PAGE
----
Recently, PETA Asia exposed a horrific case of animal abuse at an Olympic-sized event in Japan. The eggs of endangered yellowfin tuna were found on the deck of a luxury cruise ship. The eggs were displayed for three days and were served to the guests. This case of grave neglect is just one example of how tourists traveling to other countries are being mistreated by unscrupulous hotel staff and travel agencies.
PETA Asia reports that the eggs were found during an unscheduled visit by PETA representatives. PETA and other animal protection organizations have been staging protests against the poor conditions of the Japanese hotel where the eggs were kept. According to PETA, these conditions were found during a visit on July 8, when PETA activists entered the Park Hotel, a four-star luxury establishment located in Sendai, a major city in northern Japan. PETA activists reported that they saw workers throwing the eggs into big plastic garbage bins, while others dipped the eggs in boiling water. Hotel staff appeared oblivious to the abuse taking place, as hotel management called PETA employees “loops” and “surfers.”
The hotel staff apparently did not care that eggs were being used for food, since they stored them in a refrigerator. PETA has called on the hotel to close all its hotels in Sendai until a full investigation takes place into the abuse of the yellowfin tuna eggs. PETA has also called on the State of California to halt all imports of Japanese hotels with hidden cruelty to animals taking place in their possession. The State of California currently allows tourist establishments to import and export from Japan, even though it is known that many hotels in Sendai are ill-equipped to deal with the Japanese culture.
Aside from this case of severe animal abuse taking place in an indigenous village in northeast Japan, there is another example of how tourists traveling to Asia can be terribly vulnerable to unscrupulous hotel management, restaurant operators, and other industries that do little or no research when operating their businesses in Asia. A Thai couple who traveled to Phuket, Thailand for a two-week vacation found themselves severely ill after consuming some “fishy” food at a restaurant in Phuket Town. The couple was rushed to the hospital where the emergency treatment occurred. The couple is suing the restaurant for negligence, and the incident has been widely publicized, causing dishwashing companies in Thailand to carry mandatory guidelines for dealing with Asian customers.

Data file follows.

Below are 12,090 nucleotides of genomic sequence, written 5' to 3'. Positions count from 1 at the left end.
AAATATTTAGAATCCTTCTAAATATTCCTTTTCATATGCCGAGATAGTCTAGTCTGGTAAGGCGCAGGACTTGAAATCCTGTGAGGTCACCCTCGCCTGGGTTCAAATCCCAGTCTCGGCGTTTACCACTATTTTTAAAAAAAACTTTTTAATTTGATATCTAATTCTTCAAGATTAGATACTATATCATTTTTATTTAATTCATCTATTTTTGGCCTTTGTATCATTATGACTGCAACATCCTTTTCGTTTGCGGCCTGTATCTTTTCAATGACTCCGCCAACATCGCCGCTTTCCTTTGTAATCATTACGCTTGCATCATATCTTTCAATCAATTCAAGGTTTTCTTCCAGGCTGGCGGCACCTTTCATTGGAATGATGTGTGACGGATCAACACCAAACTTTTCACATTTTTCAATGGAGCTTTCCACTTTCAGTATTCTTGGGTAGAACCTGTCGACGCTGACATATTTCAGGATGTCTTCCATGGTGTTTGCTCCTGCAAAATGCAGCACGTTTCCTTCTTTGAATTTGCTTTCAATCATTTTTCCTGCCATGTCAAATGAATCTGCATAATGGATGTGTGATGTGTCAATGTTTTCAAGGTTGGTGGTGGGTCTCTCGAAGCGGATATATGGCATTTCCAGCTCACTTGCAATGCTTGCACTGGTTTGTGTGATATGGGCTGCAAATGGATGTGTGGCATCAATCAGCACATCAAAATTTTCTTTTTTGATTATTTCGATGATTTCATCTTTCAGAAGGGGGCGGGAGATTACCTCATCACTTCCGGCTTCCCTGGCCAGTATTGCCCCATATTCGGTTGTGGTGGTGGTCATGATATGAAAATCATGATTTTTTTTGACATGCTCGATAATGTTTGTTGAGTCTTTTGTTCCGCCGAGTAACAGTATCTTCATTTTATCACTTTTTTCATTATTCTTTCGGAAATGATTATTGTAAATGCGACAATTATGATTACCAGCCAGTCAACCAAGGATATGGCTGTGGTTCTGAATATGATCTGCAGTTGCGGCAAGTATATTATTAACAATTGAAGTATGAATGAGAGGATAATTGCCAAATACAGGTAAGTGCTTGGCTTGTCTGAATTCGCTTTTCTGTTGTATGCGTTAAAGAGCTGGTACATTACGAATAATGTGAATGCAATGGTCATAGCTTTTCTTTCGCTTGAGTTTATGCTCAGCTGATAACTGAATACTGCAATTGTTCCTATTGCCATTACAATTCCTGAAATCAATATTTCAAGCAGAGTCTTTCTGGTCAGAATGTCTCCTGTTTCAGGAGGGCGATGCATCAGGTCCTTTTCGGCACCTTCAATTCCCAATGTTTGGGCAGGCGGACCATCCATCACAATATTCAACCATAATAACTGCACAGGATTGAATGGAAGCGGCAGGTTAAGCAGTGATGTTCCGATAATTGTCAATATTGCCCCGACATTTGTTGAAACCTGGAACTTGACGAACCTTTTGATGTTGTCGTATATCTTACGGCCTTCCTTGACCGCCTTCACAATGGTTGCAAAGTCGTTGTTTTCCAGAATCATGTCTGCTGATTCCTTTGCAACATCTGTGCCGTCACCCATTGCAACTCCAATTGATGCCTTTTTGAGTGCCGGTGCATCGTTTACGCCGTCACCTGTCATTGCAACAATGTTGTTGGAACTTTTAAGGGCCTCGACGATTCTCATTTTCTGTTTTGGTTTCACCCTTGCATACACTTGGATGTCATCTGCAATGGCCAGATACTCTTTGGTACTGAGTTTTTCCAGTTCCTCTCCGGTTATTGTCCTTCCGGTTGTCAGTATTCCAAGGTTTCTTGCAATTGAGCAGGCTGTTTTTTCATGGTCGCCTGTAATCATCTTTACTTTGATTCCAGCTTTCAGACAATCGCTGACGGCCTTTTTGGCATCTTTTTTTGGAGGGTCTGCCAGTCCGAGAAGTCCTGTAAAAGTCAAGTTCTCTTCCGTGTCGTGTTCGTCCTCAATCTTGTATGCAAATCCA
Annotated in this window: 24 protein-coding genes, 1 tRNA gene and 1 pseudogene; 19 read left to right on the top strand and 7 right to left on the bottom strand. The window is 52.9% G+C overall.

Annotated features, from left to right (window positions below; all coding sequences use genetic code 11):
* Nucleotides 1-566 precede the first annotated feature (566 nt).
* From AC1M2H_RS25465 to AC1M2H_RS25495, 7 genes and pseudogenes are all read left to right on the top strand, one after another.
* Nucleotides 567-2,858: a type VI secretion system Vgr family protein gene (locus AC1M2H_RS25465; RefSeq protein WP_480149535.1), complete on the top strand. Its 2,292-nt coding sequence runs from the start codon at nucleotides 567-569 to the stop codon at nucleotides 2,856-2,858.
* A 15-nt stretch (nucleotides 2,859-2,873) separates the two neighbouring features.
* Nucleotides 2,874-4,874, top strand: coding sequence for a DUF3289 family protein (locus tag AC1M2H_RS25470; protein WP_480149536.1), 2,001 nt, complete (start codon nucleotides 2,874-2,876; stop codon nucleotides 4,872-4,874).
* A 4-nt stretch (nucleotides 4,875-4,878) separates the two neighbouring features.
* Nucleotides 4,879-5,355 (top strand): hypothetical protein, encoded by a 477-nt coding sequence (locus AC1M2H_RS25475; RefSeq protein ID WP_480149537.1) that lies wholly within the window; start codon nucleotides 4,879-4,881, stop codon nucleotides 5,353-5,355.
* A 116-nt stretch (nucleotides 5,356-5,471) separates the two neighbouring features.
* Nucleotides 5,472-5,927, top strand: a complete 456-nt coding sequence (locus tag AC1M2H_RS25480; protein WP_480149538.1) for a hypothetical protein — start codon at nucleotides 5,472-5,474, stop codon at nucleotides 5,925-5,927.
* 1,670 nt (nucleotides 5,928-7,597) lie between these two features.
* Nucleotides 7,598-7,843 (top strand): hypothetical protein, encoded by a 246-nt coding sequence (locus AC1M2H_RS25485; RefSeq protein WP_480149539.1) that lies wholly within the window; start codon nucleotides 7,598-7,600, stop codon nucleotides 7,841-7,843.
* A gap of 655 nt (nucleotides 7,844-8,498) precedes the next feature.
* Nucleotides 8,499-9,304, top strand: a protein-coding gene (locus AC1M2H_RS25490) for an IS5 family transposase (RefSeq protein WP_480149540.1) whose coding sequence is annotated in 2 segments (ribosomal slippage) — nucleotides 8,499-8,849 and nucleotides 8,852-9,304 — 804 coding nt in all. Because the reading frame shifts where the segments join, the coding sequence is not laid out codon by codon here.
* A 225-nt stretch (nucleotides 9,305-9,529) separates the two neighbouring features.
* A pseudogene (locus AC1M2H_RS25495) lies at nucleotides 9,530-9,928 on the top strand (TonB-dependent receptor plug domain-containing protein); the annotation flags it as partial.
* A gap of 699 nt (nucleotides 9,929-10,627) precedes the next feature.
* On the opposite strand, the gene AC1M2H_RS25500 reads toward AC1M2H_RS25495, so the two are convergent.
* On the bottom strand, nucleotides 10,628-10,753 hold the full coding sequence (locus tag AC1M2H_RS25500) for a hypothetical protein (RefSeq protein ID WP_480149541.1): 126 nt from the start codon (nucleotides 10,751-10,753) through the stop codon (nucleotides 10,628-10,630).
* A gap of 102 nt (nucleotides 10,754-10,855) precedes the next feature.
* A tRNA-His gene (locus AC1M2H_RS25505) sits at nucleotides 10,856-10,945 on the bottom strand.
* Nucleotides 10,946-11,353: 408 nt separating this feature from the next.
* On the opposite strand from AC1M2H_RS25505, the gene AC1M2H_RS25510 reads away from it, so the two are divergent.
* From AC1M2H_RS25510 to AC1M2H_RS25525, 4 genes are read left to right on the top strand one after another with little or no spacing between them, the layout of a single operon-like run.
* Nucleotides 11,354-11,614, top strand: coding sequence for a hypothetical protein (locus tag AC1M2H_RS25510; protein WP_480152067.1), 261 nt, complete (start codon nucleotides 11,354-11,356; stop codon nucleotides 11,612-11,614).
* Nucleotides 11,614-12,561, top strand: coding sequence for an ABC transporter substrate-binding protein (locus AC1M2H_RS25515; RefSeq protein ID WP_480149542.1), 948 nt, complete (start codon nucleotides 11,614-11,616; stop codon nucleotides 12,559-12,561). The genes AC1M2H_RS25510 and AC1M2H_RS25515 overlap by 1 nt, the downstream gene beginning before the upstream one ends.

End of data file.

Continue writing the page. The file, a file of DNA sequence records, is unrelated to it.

Other tourists to Asia have been exposed to equally unsavory treatments of the hospitality industry. An American tourist was recently treated for an ear infection after eating a questionable meal at a hotel in Bangkok. He had ordered the meal from a Chinese restaurant where he had previously eaten his best choice meals but was reportedly offered chicken instead of his choice of chicken. The restaurant then allegedly told the American that the chicken could not be served to an American because it was too foreign to his system. While the story made national news and caused a stir in the American dining community, the hotel has since closed, and the American traveler was left with an ear infection and the costly bill for the doctor’s treatment.
There are countless other examples of how tourists can be improperly exposed to animals that are abused for entertainment purposes. Animal rights activists have called on the International Olympic committee to halt all animal testing during the games, as they have done with other countries where they have participating teams. However, as a highly popular sporting event, Olympic sports must abide by whatever laws their host countries have in place, even if the athletes are not among those that care about animals. While the organizers of the games will undoubtedly choose to remain neutral in terms of animal rights, it is up to the athlete to make sure that his comfort and health are not compromised for the sake of a television show, or for photo opportunities. If PETA and similar organizations had their way, every athlete at the Olympic games would agree to wear a reusable polypropylene suit instead of the leather jacket and shorts they are used to wearing, and each would use only organic, fair trade ingredients for their athletic attire.
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